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Þjóðólfr ór Hvini (Þjóð)

9th century; volume 1; ed. Edith Marold;

III. 1. Haustlǫng (Haustl) - 20

Þjóðólfr ór Hvini, or inn hvinverski, ‘from Hvinir’ (Þjóð) was a Norwegian skald of the late ninth or early tenth century. As his nickname indicates, he was from Hvinir (Kvinesdal, Vest-Agder). His biography is largely unknown. Skáldatal names him as poet to several rulers and powerful men: Haraldr hárfagri ‘Fair-hair’ and Rǫgnvaldr heiðumhár or heiðumhæri ‘High with Honours’ (SnE 1848-87, III, 253, 261, 273), Hákon jarl Grjótgarðsson (ibid., 256, 265, 280), Þorleifr inn spaki ‘the Wise’ (ibid., 259, 268, 285), Strút-Haraldr jarl (ibid., 259, 284) and an unknown Sveinn jarl (ibid., 268). However, the associations with Hákon, Strút-Haraldr and Þorleifr are uncertain since they may have lived later in the tenth century; see Bugge (1894, 145, 175); Åkerlund (1939, 7). In Hkr, both within the Prologue (ÍF 26, 4) and in HHárf (ÍF 26, 127-8, 139), Þjóðólfr is represented as skald and friend to Haraldr hárfagri and as a dedicated foster-father to Haraldr’s son Guðrøðr ljómi ‘Beam of Light’. It is in this context that he speaks the two lausavísur associated with him (Þjóð Lv 1-2). Þjóðólfr ór Hvini is the composer of the poems Ynglingatal (Þjóð Yt) and Haustlǫng (Þjóð HaustlIII, edited in SkP III). Five stanzas of a poem dedicated to Haraldr hárfagri (Þjóð Har) are also attributed to him. Several stanzas of Haraldskvæði (Þhorn Harkv) are falsely attributed to Þjóðólfr; see Introduction to Harkv. Finally, a fragment (Þjóðólfr FragIII) edited in SkP III is likely to be the work of a different Þjóðólfr, though it is tentatively associated with Þjóð Yt in Skj; see Introduction to Yt.

Haustlǫng — Þjóð HaustlIII

Margaret Clunies Ross 2017, ‘(Introduction to) Þjóðólfr ór Hvini, Haustlǫng’ in Kari Ellen Gade and Edith Marold (eds), Poetry from Treatises on Poetics. Skaldic Poetry of the Scandinavian Middle Ages 3. Turnhout: Brepols, p. 431.

stanzas:  1   2   3   4   5   6   7   8   9   10   11   12   13   14   15   16   17   18   19   20 

Skj: Þjóðólfr ór Hvini, enn hvinverski: 2. Haustlǫng (AI, 16-20, BI, 14-18)

SkP info: III, 443

old edition introduction edition manuscripts transcriptions concordance search files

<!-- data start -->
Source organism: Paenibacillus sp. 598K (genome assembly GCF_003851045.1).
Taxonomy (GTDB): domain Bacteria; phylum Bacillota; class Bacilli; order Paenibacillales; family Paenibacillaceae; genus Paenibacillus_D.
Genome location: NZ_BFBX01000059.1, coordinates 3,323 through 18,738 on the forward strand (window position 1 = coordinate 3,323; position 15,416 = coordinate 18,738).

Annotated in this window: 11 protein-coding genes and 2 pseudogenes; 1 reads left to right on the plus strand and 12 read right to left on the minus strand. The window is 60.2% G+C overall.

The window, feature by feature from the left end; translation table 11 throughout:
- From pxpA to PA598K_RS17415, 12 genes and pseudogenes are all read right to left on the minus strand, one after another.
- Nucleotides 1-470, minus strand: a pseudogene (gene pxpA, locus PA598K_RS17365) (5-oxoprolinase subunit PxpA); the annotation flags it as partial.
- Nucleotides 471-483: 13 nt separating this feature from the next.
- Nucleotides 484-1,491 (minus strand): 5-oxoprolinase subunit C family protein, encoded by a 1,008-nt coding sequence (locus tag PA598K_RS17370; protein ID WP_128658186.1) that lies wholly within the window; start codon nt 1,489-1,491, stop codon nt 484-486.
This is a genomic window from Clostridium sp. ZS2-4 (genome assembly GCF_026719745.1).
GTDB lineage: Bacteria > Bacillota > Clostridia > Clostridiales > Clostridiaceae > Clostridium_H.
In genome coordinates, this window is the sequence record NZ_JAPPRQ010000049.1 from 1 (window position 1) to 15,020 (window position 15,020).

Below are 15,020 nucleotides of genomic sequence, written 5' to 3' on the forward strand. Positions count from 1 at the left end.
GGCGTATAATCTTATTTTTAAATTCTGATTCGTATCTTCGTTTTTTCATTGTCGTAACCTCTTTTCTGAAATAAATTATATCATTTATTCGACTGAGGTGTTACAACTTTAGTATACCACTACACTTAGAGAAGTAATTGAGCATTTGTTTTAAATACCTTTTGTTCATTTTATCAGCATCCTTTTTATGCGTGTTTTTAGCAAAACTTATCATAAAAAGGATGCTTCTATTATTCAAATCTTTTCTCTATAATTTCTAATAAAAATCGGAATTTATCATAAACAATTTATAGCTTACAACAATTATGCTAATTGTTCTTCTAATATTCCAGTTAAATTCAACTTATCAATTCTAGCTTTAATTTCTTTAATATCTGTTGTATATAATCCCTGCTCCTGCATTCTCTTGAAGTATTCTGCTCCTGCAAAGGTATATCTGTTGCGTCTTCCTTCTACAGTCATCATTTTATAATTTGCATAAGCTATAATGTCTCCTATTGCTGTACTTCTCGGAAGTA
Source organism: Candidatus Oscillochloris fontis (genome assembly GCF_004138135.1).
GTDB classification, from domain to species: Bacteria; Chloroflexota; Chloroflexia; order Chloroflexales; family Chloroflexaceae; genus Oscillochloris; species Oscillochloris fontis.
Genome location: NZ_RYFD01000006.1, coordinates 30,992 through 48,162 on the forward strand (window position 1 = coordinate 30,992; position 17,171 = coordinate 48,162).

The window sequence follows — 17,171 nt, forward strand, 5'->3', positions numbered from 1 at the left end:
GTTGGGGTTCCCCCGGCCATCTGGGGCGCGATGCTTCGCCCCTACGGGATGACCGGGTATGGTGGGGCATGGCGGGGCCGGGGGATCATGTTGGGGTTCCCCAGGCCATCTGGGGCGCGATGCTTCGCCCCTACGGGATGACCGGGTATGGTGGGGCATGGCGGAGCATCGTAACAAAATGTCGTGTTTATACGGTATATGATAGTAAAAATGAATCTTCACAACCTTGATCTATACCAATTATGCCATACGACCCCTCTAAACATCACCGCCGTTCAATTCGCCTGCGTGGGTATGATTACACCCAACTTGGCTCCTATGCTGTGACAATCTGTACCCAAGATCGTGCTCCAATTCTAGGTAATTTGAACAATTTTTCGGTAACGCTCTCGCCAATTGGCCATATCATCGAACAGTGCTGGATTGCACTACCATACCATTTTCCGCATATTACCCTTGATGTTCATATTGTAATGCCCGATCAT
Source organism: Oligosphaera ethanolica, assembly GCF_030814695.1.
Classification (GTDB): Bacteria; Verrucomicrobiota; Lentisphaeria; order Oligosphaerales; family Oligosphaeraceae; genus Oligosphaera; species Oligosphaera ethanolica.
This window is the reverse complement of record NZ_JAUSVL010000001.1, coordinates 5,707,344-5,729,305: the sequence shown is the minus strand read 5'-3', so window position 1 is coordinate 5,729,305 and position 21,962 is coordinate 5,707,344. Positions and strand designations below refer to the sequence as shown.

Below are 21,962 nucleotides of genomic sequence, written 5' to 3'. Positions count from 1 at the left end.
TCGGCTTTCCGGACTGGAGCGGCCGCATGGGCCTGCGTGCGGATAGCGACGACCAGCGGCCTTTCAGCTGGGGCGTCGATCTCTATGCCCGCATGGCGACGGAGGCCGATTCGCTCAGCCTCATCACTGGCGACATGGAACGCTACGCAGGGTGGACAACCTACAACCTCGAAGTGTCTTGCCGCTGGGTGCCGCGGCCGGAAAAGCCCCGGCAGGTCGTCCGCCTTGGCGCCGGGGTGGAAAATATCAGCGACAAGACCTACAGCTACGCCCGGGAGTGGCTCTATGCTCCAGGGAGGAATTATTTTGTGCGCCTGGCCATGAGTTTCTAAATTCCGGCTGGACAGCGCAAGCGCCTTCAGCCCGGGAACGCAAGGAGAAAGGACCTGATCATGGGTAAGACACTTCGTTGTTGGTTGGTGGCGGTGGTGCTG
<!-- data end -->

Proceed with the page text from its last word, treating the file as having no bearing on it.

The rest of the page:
8 — Þjóð Haustl 8III

edition interactive full text transcriptions old edition references concordance

 

Cite as: Margaret Clunies Ross (ed.) 2017, ‘Þjóðólfr ór Hvini, Haustlǫng 8’ in Kari Ellen Gade and Edith Marold (eds), Poetry from Treatises on Poetics. Skaldic Poetry of the Scandinavian Middle Ages 3. Turnhout: Brepols, p. 443.

Fló með fróðgum tívi
fangsæll of veg langan
sveita nagr, svát slitna
sundr ulfs faðir mundi.
Þá varð Þórs of rúni
— þungr* vas Loptr of sprunginn —
môlunaut*, hvats mátti,
Miðjungs friðar biðja.

{Nagr sveita} fló fangsæll of langan veg með fróðgum tívi, svát {faðir ulfs} mundi slitna sundr. Þá varð {of rúni Þórs} biðja {môlunaut* Miðjungs} friðar, hvats mátti; þungr* Loptr vas of sprunginn.

{The bird of blood} [RAVEN/EAGLE = Þjazi] flew happy in its catch over a long distance with the wise god, so that {the father of the wolf} [= Loki] was about to be torn apart. Then {the confidant of Þórr} [= Loki] had to beg {the speech-companion of Miðjungr <giant>} [GIANT = Þjazi] for quarter, as hard as he could; heavy Loptr <= Loki> was shattered.

Mss: R(25v), Tˣ(26r-v), W(55) (SnE)

Readings: [1] fróðgum: ‘[…]vm’ W;    tívi: tíva W    [4] ulfs: so all others, alfs R;    faðir: so all others, fǫður R;    mundi: myndi Tˣ    [5] Þórs: þór Tˣ;    rúni: so all others, runni R    [6] þungr*: þungrs R, þungs Tˣ, W    [7] ‑naut*: nautr R, W, nauts Tˣ    [8] Miðjungs: so all others, mildings R;    friðar: so all others, friðar corrected from ‘friðrr’ in scribal hand R

Editions: Skj: Þjóðólfr ór Hvini, enn hvinverski, 2. Haustlǫng 8: AI, 17-18, BI, 15-16, Skald I, 10, NN §§1884A anm., 2504, 3038; SnE 1848-87, I, 310-13, III, 44, SnE 1931, 112, SnE 1998, I, 32.

Context: As for st. 1.

Notes: [All]: The prose narrative tells (SnE 1998, I, 1) that the eagle flew at a height that caused Loki’s feet to bang against stones, gravel and trees and he felt his arms were being wrenched from his shoulders. At that point, he asked for quarter. — [1] með fróðgum tívi ‘with the wise god’: Another ironic reference to Loki (cf. st. 6/5, 7, 8). — [4] faðir ulfs ‘the father of the wolf [= Loki]’: The wolf in question is Fenrir, one of Loki’s three children by the giantess Angrboða (SnE 2005, 27), who was destined to swallow Óðinn at Ragnarǫk. — [7, 8] môlunaut* Miðjungs ‘the speech-companion of Miðjungr <giant> [GIANT > = Þjazi]’: The identity of Miðjungr as the name of a giant is based on the name’s appearance in a þula (Þul Jǫtna I 6/4) and in Ásb Ævkv 5/7VIII (OStór 8), though it appears in another þula as the name for a ram (Þul Hrúts 1/9). Ms. R’s môlunautr mildings ‘the generous man’s speech-companion’ seems an inappropriate kenning for Þjazi, even if it were understood ironically. The mss’ môlunautr (nom.) or môlunauts (gen.) must be emended to the acc. sg. form, as biðja takes the acc. of the person asked for something.

Runic data from Samnordisk runtextdatabas, Uppsala universitet, unless otherwise stated